The Hours is about three different women who all have the essence of one soul. The first woman is the famous, troubled writer Virginia Woolf, working on her books and fighting her bouts of depression in Essex, England, in 1923. The film uses a mix of Woolf’s real words and Hare’s manufactured ones to show a woman at the height of her creative powers. Nicole Kidman, a surprising choice for the real-life figure, won an Academy Award for her subtle, effective work. With a fake nose and pale, almost lifeless cheeks, she completely disappears in the role like she has never done before or since in her long career. While it was purely a political move for Kidman to win her Oscar in Best Actress and not Best Supporting Actress—with less than thirty minutes of screen-time in a two-hour movie, it’s difficult to make the case for this being a lead performance—she delivers tremendous work for the little time she has.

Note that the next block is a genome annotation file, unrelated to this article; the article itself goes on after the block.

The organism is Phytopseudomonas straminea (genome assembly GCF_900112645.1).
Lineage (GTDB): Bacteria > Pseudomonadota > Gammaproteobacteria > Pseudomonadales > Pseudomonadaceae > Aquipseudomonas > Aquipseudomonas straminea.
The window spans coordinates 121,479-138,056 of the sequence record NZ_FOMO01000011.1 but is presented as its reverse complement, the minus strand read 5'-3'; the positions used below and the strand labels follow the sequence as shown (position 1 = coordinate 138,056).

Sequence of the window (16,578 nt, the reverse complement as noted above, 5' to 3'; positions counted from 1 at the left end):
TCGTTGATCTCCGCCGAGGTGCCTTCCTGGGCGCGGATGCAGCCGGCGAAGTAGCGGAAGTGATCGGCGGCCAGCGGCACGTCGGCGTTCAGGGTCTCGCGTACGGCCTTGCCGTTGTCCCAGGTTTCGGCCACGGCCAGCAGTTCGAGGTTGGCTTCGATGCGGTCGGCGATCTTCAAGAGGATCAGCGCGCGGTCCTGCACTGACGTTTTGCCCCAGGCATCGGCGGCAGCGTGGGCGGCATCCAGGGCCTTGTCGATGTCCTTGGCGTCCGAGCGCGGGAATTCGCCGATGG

Virginia Woolf wrote the beloved novel Mrs. Dalloway, which the film’s second major character Laura Brown, a sad ‘50s housewife, spends much of her time reading. Fighting the romantic feelings she has for another woman and weighing the pros and cons of abandoning her family for a better life, Laura is the most complex character in the film. Julianne Moore, who received an Academy Award nomination for her role and also starred as a ‘50s housewife that same year in the equally outstanding Far From Heaven, breathes life into a woman who has no life, who cares for her child when she barely cares for him at all. Of the three stories, this is one that could have existed as its own movie, but the way Laura’s story is tied into Virginia’s and Clarissa’s makes the experience all the richer.